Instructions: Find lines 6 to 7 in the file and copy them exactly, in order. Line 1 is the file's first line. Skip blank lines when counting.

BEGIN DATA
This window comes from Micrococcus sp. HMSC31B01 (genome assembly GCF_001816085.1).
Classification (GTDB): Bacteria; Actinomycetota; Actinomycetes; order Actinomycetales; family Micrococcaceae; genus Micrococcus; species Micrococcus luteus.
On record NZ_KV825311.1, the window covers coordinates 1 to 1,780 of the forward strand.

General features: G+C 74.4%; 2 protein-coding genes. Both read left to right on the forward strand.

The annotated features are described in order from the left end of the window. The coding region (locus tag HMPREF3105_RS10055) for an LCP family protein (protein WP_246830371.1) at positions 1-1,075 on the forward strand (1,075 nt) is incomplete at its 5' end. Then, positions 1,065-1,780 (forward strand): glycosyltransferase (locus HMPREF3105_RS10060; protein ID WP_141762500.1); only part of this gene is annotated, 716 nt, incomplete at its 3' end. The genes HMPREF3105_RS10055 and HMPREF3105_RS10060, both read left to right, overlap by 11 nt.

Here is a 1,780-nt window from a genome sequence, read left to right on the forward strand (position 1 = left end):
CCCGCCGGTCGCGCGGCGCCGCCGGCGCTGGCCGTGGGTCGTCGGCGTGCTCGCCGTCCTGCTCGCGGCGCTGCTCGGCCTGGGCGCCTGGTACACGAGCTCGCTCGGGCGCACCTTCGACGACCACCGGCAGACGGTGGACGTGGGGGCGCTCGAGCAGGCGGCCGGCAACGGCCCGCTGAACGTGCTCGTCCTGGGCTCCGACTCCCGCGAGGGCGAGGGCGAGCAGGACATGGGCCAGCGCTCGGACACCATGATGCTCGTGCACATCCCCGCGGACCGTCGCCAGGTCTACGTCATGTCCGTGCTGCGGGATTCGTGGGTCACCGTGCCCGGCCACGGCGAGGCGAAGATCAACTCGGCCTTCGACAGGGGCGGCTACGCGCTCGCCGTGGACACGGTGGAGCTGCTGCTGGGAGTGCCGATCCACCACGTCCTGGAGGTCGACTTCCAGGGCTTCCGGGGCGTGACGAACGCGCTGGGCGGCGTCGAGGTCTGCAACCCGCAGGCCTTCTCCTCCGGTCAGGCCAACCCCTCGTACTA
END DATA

Here is a 1,780-nt window from a genome sequence, read left to right on the forward strand (position 1 = left end):
CCCGCCGGTCGCGCGGCGCCGCCGGCGCTGGCCGTGGGTCGTCGGCGTGCTCGCCGTCCTGCTCGCGGCGCTGCTCGGCCTGGGCGCCTGGTACACGAGCTCGCTCGGGCGCACCTTCGACGACCACCGGCAGACGGTGGACGTGGGGGCGCTCGAGCAGGCGGCCGGCAACGGCCCGCTGAACGTGCTCGTCCTGGGCTCCGACTCCCGCGAGGGCGAGGGCGAGCAGGACATGGGCCAGCGCTCGGACACCATGATGCTCGTGCACATCCCCGCGGACCGTCGCCAGGTCTACGTCATGTCCGTGCTGCGGGATTCGTGGGTCACCGTGCCCGGCCACGGCGAGGCGAAGATCAACTCGGCCTTCGACAGGGGCGGCTACGCGCTCGCCGTGGACACGGTGGAGCTGCTGCTGGGAGTGCCGATCCACCACGTCCTGGAGGTCGACTTCCAGGGCTTCCGGGGCGTGACGAACGCGCTGGGCGGCGTCGAGGTCTGCAACCCGCAGGCCTTCTCCTCCGGTCAGGCCAACCCCTCGTACTA